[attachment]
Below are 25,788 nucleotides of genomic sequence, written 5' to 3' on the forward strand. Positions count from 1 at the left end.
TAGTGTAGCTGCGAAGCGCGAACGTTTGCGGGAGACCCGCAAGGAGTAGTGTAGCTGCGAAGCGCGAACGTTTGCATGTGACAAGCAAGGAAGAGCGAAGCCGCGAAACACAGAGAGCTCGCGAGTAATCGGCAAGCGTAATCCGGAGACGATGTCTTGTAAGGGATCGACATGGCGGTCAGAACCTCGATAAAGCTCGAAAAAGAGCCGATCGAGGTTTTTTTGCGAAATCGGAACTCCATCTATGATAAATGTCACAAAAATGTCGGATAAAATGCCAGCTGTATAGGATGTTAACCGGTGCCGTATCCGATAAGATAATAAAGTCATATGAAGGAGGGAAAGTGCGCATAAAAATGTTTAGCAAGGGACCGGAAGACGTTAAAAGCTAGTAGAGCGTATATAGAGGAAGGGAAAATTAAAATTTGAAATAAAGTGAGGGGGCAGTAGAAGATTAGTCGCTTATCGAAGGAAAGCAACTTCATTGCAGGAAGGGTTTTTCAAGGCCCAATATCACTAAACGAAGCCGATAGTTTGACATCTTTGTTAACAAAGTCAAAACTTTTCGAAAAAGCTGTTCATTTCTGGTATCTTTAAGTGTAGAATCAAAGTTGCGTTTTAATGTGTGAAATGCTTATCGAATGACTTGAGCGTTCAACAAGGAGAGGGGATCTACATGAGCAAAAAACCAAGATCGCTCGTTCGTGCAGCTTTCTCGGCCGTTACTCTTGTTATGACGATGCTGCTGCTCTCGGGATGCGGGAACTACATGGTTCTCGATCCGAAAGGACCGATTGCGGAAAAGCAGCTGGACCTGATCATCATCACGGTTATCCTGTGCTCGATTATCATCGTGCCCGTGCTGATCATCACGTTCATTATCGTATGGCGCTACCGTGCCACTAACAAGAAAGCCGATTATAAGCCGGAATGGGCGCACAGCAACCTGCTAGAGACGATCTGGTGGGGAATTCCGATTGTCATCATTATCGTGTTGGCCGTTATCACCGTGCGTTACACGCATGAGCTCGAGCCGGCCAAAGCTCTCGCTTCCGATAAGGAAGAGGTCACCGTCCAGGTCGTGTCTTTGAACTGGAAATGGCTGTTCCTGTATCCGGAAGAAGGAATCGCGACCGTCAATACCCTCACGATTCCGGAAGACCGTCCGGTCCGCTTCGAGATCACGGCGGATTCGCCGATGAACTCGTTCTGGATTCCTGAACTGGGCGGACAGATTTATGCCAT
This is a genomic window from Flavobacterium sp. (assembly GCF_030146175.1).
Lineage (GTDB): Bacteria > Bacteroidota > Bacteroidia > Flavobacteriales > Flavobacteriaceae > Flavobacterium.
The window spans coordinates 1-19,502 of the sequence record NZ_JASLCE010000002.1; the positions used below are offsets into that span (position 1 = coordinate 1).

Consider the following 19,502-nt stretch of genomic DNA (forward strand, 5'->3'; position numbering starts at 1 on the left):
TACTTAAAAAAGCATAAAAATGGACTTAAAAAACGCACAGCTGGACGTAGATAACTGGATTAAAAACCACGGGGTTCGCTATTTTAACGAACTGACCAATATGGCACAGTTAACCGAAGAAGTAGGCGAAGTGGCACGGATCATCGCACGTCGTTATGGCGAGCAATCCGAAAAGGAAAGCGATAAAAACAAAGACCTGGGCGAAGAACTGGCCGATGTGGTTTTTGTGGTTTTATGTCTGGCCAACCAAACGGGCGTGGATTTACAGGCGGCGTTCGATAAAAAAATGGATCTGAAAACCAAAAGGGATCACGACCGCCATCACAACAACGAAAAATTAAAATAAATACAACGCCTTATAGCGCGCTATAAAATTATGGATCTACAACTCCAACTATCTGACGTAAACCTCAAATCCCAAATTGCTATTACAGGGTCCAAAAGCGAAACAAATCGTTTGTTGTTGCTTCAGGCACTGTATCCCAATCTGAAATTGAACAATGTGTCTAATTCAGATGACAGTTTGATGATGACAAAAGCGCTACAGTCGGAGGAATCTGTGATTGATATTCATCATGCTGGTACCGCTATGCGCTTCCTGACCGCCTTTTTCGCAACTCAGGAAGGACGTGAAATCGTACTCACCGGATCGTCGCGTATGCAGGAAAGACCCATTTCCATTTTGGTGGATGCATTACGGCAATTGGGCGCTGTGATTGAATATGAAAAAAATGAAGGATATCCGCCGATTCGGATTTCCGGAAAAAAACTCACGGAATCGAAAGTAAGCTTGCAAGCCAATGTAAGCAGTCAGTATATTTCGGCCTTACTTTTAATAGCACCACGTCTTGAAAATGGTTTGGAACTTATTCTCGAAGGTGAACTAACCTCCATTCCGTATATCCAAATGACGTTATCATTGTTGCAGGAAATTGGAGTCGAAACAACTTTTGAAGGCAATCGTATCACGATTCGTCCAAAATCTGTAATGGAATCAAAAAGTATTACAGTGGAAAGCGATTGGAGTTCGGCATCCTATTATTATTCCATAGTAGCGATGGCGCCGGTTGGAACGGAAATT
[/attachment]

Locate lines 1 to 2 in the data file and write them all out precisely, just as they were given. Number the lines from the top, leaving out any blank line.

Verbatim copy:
Below are 25,788 nucleotides of genomic sequence, written 5' to 3' on the forward strand. Positions count from 1 at the left end.
TAGTGTAGCTGCGAAGCGCGAACGTTTGCGGGAGACCCGCAAGGAGTAGTGTAGCTGCGAAGCGCGAACGTTTGCATGTGACAAGCAAGGAAGAGCGAAGCCGCGAAACACAGAGAGCTCGCGAGTAATCGGCAAGCGTAATCCGGAGACGATGTCTTGTAAGGGATCGACATGGCGGTCAGAACCTCGATAAAGCTCGAAAAAGAGCCGATCGAGGTTTTTTTGCGAAATCGGAACTCCATCTATGATAAATGTCACAAAAATGTCGGATAAAATGCCAGCTGTATAGGATGTTAACCGGTGCCGTATCCGATAAGATAATAAAGTCATATGAAGGAGGGAAAGTGCGCATAAAAATGTTTAGCAAGGGACCGGAAGACGTTAAAAGCTAGTAGAGCGTATATAGAGGAAGGGAAAATTAAAATTTGAAATAAAGTGAGGGGGCAGTAGAAGATTAGTCGCTTATCGAAGGAAAGCAACTTCATTGCAGGAAGGGTTTTTCAAGGCCCAATATCACTAAACGAAGCCGATAGTTTGACATCTTTGTTAACAAAGTCAAAACTTTTCGAAAAAGCTGTTCATTTCTGGTATCTTTAAGTGTAGAATCAAAGTTGCGTTTTAATGTGTGAAATGCTTATCGAATGACTTGAGCGTTCAACAAGGAGAGGGGATCTACATGAGCAAAAAACCAAGATCGCTCGTTCGTGCAGCTTTCTCGGCCGTTACTCTTGTTATGACGATGCTGCTGCTCTCGGGATGCGGGAACTACATGGTTCTCGATCCGAAAGGACCGATTGCGGAAAAGCAGCTGGACCTGATCATCATCACGGTTATCCTGTGCTCGATTATCATCGTGCCCGTGCTGATCATCACGTTCATTATCGTATGGCGCTACCGTGCCACTAACAAGAAAGCCGATTATAAGCCGGAATGGGCGCACAGCAACCTGCTAGAGACGATCTGGTGGGGAATTCCGATTGTCATCATTATCGTGTTGGCCGTTATCACCGTGCGTTACACGCATGAGCTCGAGCCGGCCAAAGCTCTCGCTTCCGATAAGGAAGAGGTCACCGTCCAGGTCGTGTCTTTGAACTGGAAATGGCTGTTCCTGTATCCGGAAGAAGGAATCGCGACCGTCAATACCCTCACGATTCCGGAAGACCGTCCGGTCCGCTTCGAGATCACGGCGGATTCGCCGATGAACTCGTTCTGGATTCCTGAACTGGGCGGACAGATTTATGCCAT